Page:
Jonah: A VeggieTales Movie

The VeggieTales are a phenomenon in the Christian market, and to this point virtually unknown everywhere else. They are the brainchild of Mike Nawrocki and Phil Vischer, who use computer-animated talking vegetables to teach children Biblical lessons in an amusing fashion. Nawrocki and Vischer are self-described fans of Monty Python, and some of that absurdist and subversive humor pops up in their various videos, in a completely wholesome manner of course. Jonah: A VeggieTales Movie is their first foray into the secular world, and the movie manages to retain nearly everything from the videos from the animation, humor, enjoyment, and teaching. There is a decent amount of appeal for non-Christians, as long as they are small children. Adults will most like find Jonah a tad on the annoying side.

The story is familiar; God instructs his prophet Jonah to visit the land of Nineveh and tell them that they are sinning. Here, they are mean, nasty, and slap each other and everybody else with fishes. Jonah refuses, and runs in the other direction. Here, he enlists the help of a trio of vegetables calling themselves the Pirates who don't do anything. God punishes them by with a storm, and in the end, Jonah realizes what he is doing is wrong and goes to Nineveh.Nawrocki and Vischer wrote and directed the movie, and they also supply a large number of the voices. They frame the Jonah story with a story involving the familiar veggies Archibald Asparagus and Bob the Tomato. Archibald and Bob are taking some kids to a Twippo concert when their car breaks down and they meet the pirates in a seafood restaurant. Nobody is happy, and the pirates relate to them Jonah's story in order to give them all a better sense of appreciation.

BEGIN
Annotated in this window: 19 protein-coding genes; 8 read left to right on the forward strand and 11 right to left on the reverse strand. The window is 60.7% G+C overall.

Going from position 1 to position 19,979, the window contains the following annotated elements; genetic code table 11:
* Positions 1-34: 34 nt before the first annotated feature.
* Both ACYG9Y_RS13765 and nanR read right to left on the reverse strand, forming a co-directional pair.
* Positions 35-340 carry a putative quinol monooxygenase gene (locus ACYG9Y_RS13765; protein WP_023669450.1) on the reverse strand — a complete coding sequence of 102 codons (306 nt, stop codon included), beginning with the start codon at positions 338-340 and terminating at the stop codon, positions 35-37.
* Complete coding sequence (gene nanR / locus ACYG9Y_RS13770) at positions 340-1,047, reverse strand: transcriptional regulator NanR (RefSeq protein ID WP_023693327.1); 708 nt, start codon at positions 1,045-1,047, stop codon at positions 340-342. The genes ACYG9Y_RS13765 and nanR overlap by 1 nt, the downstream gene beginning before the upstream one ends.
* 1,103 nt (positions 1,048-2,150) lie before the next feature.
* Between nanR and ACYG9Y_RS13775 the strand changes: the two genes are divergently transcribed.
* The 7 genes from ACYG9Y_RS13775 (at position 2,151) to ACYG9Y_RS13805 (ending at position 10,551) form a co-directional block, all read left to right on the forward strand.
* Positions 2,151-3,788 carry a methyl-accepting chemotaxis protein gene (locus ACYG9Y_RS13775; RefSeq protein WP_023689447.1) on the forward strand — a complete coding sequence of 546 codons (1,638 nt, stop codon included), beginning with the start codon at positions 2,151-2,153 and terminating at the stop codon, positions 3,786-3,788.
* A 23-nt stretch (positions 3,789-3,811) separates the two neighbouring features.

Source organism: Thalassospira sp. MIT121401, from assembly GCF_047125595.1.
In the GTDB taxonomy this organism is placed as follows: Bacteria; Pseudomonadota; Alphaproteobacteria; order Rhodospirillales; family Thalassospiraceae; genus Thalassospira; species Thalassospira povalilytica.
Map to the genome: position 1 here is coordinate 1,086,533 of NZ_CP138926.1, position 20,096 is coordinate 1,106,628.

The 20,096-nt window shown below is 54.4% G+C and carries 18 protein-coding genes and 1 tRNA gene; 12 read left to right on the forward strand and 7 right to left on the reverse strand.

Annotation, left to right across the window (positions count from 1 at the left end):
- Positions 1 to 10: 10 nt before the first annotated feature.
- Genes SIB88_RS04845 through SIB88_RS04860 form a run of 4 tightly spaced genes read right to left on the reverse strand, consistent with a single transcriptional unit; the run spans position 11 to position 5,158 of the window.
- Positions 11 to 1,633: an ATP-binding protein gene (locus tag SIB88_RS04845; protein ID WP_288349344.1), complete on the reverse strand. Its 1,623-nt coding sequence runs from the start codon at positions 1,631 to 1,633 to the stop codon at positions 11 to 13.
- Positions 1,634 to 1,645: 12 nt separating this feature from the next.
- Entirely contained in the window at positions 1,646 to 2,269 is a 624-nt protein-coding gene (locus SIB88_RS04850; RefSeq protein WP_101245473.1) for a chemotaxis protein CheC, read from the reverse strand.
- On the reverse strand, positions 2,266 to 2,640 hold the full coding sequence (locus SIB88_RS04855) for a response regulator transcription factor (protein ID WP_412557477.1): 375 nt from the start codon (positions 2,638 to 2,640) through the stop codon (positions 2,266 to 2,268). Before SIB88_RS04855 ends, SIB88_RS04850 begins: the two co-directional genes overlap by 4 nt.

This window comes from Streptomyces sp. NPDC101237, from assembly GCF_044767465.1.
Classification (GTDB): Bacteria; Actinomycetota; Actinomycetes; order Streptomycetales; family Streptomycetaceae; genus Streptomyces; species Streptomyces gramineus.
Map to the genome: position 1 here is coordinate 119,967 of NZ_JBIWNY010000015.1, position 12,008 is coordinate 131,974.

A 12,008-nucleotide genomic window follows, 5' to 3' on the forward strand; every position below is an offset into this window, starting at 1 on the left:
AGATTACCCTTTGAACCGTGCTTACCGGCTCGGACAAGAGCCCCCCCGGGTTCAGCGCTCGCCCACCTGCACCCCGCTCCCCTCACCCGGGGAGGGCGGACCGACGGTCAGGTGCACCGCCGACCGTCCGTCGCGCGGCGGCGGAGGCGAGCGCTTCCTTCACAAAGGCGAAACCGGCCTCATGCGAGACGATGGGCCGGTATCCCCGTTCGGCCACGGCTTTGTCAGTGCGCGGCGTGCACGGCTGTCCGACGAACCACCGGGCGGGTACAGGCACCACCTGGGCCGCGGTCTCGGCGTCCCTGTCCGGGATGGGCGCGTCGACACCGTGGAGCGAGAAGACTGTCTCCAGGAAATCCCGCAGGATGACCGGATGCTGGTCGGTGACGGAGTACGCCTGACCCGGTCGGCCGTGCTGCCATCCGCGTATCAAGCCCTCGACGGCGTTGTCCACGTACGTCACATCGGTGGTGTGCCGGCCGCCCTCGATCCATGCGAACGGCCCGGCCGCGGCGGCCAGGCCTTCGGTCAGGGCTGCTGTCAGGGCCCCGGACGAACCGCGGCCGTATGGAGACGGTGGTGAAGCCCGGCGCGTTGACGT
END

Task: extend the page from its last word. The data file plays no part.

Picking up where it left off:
The message is a little strong and the movie drags in places, but Nawrocki and Vischer tell it in such a way that while it does focus on God, the brunt of the lesson is to be compassionate and merciful. Some of the musical numbers could go away, but these are the things the small kids will enjoy the most (and the things that will annoy adults the most). The most ironic thing is that in terms of Christian movies, Jonah is by far the one of highest quality, even though it arguably has the lowest aspirations and its target demographic is young children. Most of these horrendous films try to hide their message, where Jonah basks in it. It is proud to be a religious movie, and wants everybody to know it.

Mongoose Rates It: Okay.
1 hour, 25 minutes, Rated G.

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